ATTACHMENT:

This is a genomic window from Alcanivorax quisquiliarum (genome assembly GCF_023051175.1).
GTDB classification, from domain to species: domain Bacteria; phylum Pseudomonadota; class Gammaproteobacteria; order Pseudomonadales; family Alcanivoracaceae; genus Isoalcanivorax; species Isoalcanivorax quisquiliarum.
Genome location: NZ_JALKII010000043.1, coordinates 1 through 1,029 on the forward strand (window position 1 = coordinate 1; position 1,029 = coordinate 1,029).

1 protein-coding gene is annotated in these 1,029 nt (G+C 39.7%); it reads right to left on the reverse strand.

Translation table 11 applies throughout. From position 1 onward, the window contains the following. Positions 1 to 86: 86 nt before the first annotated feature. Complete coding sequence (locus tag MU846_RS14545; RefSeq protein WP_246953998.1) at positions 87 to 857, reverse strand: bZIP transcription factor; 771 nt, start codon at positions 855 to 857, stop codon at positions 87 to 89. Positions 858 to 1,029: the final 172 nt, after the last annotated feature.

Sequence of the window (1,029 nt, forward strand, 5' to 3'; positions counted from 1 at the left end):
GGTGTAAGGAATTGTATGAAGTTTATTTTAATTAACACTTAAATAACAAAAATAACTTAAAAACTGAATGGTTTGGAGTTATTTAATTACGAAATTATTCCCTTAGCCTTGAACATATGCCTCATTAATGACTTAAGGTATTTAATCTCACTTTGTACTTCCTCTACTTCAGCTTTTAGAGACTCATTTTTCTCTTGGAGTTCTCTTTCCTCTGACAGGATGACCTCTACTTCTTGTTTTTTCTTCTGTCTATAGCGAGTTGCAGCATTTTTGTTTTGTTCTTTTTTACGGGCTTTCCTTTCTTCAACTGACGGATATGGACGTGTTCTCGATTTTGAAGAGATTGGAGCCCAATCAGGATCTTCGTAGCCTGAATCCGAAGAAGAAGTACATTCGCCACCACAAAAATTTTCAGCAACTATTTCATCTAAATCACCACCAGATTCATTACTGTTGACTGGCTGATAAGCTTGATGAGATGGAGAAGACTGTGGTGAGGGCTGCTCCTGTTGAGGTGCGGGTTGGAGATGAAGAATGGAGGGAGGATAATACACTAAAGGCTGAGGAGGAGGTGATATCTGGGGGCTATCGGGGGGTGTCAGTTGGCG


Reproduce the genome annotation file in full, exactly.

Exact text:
This is a genomic window from Alcanivorax quisquiliarum (genome assembly GCF_023051175.1).
GTDB classification, from domain to species: domain Bacteria; phylum Pseudomonadota; class Gammaproteobacteria; order Pseudomonadales; family Alcanivoracaceae; genus Isoalcanivorax; species Isoalcanivorax quisquiliarum.
Genome location: NZ_JALKII010000043.1, coordinates 1 through 1,029 on the forward strand (window position 1 = coordinate 1; position 1,029 = coordinate 1,029).

1 protein-coding gene is annotated in these 1,029 nt (G+C 39.7%); it reads right to left on the reverse strand.

Translation table 11 applies throughout. From position 1 onward, the window contains the following. Positions 1 to 86: 86 nt before the first annotated feature. Complete coding sequence (locus tag MU846_RS14545; RefSeq protein WP_246953998.1) at positions 87 to 857, reverse strand: bZIP transcription factor; 771 nt, start codon at positions 855 to 857, stop codon at positions 87 to 89. Positions 858 to 1,029: the final 172 nt, after the last annotated feature.

Sequence of the window (1,029 nt, forward strand, 5' to 3'; positions counted from 1 at the left end):
GGTGTAAGGAATTGTATGAAGTTTATTTTAATTAACACTTAAATAACAAAAATAACTTAAAAACTGAATGGTTTGGAGTTATTTAATTACGAAATTATTCCCTTAGCCTTGAACATATGCCTCATTAATGACTTAAGGTATTTAATCTCACTTTGTACTTCCTCTACTTCAGCTTTTAGAGACTCATTTTTCTCTTGGAGTTCTCTTTCCTCTGACAGGATGACCTCTACTTCTTGTTTTTTCTTCTGTCTATAGCGAGTTGCAGCATTTTTGTTTTGTTCTTTTTTACGGGCTTTCCTTTCTTCAACTGACGGATATGGACGTGTTCTCGATTTTGAAGAGATTGGAGCCCAATCAGGATCTTCGTAGCCTGAATCCGAAGAAGAAGTACATTCGCCACCACAAAAATTTTCAGCAACTATTTCATCTAAATCACCACCAGATTCATTACTGTTGACTGGCTGATAAGCTTGATGAGATGGAGAAGACTGTGGTGAGGGCTGCTCCTGTTGAGGTGCGGGTTGGAGATGAAGAATGGAGGGAGGATAATACACTAAAGGCTGAGGAGGAGGTGATATCTGGGGGCTATCGGGGGGTGTCAGTTGGCG